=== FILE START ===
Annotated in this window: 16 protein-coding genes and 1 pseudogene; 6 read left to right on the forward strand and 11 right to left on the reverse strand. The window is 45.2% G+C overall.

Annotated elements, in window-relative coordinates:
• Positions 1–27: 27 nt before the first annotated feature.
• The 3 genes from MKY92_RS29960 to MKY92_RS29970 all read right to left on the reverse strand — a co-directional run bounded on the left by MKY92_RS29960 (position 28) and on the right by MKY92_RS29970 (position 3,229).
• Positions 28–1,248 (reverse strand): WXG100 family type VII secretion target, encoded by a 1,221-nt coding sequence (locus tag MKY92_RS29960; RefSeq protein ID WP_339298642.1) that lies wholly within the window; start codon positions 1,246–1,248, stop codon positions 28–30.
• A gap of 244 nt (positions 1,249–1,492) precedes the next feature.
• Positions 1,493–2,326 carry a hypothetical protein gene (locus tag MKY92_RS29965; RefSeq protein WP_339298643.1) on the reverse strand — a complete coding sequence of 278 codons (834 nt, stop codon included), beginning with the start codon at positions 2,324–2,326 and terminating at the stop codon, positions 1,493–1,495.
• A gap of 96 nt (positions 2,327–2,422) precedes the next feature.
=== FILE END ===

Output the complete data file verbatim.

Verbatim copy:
Annotated in this window: 16 protein-coding genes and 1 pseudogene; 6 read left to right on the forward strand and 11 right to left on the reverse strand. The window is 45.2% G+C overall.

Annotated elements, in window-relative coordinates:
• Positions 1–27: 27 nt before the first annotated feature.
• The 3 genes from MKY92_RS29960 to MKY92_RS29970 all read right to left on the reverse strand — a co-directional run bounded on the left by MKY92_RS29960 (position 28) and on the right by MKY92_RS29970 (position 3,229).
• Positions 28–1,248 (reverse strand): WXG100 family type VII secretion target, encoded by a 1,221-nt coding sequence (locus tag MKY92_RS29960; RefSeq protein ID WP_339298642.1) that lies wholly within the window; start codon positions 1,246–1,248, stop codon positions 28–30.
• A gap of 244 nt (positions 1,249–1,492) precedes the next feature.
• Positions 1,493–2,326 carry a hypothetical protein gene (locus tag MKY92_RS29965; RefSeq protein WP_339298643.1) on the reverse strand — a complete coding sequence of 278 codons (834 nt, stop codon included), beginning with the start codon at positions 2,324–2,326 and terminating at the stop codon, positions 1,493–1,495.
• A gap of 96 nt (positions 2,327–2,422) precedes the next feature.